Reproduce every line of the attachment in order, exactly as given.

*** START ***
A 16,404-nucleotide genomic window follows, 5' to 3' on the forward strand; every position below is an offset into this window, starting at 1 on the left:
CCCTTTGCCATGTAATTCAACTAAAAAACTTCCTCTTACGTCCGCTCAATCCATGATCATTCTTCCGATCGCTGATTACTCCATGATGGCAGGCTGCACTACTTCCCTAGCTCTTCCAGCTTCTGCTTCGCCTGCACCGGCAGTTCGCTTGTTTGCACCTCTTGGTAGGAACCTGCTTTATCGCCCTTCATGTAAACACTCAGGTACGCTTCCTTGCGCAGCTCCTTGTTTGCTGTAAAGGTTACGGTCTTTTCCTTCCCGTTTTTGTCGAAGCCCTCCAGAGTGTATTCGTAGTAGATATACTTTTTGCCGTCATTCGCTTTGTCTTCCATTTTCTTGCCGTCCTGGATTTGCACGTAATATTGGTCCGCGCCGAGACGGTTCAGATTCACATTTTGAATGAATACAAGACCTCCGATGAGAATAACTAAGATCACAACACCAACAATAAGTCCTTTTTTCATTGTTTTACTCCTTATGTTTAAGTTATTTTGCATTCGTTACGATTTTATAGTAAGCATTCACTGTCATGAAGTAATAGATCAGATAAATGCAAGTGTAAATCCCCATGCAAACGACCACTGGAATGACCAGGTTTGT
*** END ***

A 16,404-nucleotide genomic window follows, 5' to 3' on the forward strand; every position below is an offset into this window, starting at 1 on the left:
CCCTTTGCCATGTAATTCAACTAAAAAACTTCCTCTTACGTCCGCTCAATCCATGATCATTCTTCCGATCGCTGATTACTCCATGATGGCAGGCTGCACTACTTCCCTAGCTCTTCCAGCTTCTGCTTCGCCTGCACCGGCAGTTCGCTTGTTTGCACCTCTTGGTAGGAACCTGCTTTATCGCCCTTCATGTAAACACTCAGGTACGCTTCCTTGCGCAGCTCCTTGTTTGCTGTAAAGGTTACGGTCTTTTCCTTCCCGTTTTTGTCGAAGCCCTCCAGAGTGTATTCGTAGTAGATATACTTTTTGCCGTCATTCGCTTTGTCTTCCATTTTCTTGCCGTCCTGGATTTGCACGTAATATTGGTCCGCGCCGAGACGGTTCAGATTCACATTTTGAATGAATACAAGACCTCCGATGAGAATAACTAAGATCACAACACCAACAATAAGTCCTTTTTTCATTGTTTTACTCCTTATGTTTAAGTTATTTTGCATTCGTTACGATTTTATAGTAAGCATTCACTGTCATGAAGTAATAGATCAGATAAATGCAAGTGTAAATCCCCATGCAAACGACCACTGGAATGACCAGGTTTGT